Home Concepts Adult Development Deep Caring XXIX: Generativity Four— Generativity or Stagnation?

Deep Caring XXIX: Generativity Four— Generativity or Stagnation?

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Perhaps it is a lack of connections in the community. Many senior men and women moved to Grass Valley or Nevada City in recent years and don’t yet know many people. They are on the outside of the core community looking in, and no one has asked them to participate in a volunteer activity. Or they may feel that what they must contribute to their new community won’t be valued. In other instances, new arrivals have moved into gated communities where they get into a year-in-and-year-out routine of playing bridge all day and watching a bit of TV before falling asleep.

Their friendship network becomes limited to other residents in the gated community who share the same values and hold dear the same life priorities. So, their lives outside this community become limited to shopping, banking, and attending the occasional theatrical or musical performance. While these potential Sage leaders do have a “community” it is highly restricted, as we noted in Chapter Five, lacking in diversity or much soul-feeding attraction—at least from the perspective of the Senior Sage leaders whom we interviewed. It should not be surprising that this lifestyle can become numbing and lead to stagnation and despair as the aging process unfolds.

Life Experiences and Priorities

Another factor might be life experiences. Potential civic leaders may never have had the kind of challenges and support in their lives that motivate them to want to give back to others. They declare, “I don’t do that,” and set aside any possibility that they will taste the benefits of civic involvement during their senior years. In some instances, these seniors have “grown up” in corporate culture and don’t want to start over in learning how to work and be influential in the culture of nonprofit organizations.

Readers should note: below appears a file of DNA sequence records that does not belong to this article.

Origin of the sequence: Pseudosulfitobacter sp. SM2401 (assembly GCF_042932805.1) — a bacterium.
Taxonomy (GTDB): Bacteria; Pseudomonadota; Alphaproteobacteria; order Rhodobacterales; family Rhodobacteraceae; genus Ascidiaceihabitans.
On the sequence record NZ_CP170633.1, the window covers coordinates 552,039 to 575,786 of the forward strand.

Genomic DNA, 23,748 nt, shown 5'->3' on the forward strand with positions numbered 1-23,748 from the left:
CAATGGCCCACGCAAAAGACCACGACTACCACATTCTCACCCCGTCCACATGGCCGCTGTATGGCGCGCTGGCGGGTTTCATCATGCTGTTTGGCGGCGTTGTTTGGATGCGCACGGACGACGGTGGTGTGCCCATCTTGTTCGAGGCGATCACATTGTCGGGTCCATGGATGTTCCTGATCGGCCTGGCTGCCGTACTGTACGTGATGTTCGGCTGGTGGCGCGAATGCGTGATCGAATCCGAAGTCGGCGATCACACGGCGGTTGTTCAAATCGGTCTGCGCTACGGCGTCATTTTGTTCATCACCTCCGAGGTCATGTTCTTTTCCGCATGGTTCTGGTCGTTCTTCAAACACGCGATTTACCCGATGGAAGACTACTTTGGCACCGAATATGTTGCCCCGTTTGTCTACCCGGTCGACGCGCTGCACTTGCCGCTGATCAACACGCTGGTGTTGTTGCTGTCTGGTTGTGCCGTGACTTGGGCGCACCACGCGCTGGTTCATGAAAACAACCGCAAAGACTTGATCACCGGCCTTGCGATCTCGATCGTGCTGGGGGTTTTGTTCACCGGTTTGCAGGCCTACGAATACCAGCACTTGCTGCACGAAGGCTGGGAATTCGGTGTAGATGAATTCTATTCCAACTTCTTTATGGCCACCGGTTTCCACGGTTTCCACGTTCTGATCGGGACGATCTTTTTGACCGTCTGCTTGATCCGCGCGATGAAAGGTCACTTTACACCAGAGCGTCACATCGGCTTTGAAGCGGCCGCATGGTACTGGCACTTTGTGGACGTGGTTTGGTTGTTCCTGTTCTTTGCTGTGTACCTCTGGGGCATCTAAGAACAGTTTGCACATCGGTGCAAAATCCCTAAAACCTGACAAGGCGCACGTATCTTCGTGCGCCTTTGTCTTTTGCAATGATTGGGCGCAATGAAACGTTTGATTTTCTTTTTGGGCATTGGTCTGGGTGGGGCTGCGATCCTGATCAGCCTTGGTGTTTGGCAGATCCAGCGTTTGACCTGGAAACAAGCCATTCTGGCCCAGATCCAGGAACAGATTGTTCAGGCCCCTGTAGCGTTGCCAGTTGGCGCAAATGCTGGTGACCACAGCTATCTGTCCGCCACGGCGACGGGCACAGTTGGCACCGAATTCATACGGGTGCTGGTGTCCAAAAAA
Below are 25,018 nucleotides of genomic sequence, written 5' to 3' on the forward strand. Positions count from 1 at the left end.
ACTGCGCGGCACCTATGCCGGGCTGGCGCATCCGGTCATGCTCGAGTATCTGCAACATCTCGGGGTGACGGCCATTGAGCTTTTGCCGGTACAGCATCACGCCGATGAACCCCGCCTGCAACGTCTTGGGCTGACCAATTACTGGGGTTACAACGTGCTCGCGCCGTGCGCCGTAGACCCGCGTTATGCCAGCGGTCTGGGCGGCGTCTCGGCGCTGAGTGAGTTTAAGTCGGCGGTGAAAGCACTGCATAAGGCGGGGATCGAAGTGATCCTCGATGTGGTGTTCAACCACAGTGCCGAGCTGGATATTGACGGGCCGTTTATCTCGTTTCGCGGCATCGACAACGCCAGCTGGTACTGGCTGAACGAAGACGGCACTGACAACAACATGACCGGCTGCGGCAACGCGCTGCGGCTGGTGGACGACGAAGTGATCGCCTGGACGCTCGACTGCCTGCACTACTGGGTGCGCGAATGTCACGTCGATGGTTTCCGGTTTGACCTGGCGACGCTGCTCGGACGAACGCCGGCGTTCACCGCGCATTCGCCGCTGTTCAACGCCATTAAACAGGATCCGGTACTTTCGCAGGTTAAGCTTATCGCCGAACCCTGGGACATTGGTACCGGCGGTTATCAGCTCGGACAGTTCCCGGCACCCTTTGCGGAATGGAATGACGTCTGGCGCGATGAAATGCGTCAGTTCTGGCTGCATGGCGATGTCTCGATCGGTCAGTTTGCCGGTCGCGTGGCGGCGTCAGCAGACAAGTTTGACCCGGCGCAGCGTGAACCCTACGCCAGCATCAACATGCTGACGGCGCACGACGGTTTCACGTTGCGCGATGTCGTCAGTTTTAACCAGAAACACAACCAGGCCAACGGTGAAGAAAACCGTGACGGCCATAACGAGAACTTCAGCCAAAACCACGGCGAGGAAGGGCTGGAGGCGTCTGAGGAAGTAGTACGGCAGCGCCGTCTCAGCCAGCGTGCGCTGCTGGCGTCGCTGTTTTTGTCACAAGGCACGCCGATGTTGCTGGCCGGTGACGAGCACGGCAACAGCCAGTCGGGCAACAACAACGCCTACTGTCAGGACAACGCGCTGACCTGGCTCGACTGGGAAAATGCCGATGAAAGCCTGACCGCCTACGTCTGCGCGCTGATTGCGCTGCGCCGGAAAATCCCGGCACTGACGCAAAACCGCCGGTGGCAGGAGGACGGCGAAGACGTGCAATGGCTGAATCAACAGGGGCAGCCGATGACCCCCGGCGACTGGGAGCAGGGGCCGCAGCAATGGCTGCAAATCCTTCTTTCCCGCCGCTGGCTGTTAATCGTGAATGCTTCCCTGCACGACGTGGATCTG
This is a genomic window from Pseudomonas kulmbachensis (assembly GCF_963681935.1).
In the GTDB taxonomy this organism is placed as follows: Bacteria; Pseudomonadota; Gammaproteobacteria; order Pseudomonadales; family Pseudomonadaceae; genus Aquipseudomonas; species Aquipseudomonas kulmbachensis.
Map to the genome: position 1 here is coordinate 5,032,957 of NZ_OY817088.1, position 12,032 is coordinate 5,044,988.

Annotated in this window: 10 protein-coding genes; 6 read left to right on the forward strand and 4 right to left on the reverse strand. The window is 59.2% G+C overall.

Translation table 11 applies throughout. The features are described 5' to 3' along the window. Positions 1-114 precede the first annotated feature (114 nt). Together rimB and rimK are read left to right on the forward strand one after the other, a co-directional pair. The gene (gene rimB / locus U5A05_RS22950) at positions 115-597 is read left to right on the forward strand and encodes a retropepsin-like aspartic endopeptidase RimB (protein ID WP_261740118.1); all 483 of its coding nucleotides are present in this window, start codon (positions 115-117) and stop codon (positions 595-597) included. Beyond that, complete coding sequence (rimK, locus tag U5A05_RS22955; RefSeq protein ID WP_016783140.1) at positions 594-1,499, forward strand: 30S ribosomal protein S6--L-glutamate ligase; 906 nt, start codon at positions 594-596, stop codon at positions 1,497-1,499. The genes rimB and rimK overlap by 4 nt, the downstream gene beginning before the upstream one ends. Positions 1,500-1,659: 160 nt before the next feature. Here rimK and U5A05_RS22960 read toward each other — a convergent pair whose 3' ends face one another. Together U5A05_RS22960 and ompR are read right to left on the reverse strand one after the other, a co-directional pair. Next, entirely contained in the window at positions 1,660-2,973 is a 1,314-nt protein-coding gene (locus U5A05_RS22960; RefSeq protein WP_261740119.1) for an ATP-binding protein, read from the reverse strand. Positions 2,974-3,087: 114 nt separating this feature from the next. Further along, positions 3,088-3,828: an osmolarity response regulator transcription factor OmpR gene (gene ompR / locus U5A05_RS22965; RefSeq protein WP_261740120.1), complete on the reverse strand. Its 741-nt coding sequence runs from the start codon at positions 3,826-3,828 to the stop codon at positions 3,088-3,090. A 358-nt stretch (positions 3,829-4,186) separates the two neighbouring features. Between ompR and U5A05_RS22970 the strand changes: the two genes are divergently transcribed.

They had clear status in the corporate world, but this doesn’t translate to the nonprofit world of volunteers unless it is earned. Often these seniors may not have had a history of public service in their own families of origin. That might make sense if it were not for the fact that many of the project’s Senior Sage leaders also had no tradition of civic engagement in their early lives; their parents were farmers who lived a long way from town, or they grew-up in economically challenged families that had no discretionary time for anything but income-generating work. Somehow these Senior Sage leaders learned the value of civic engagement without having had parental role models. It is interesting to muse about why and how these men and women discovered the benefits of voluntary service to their community.

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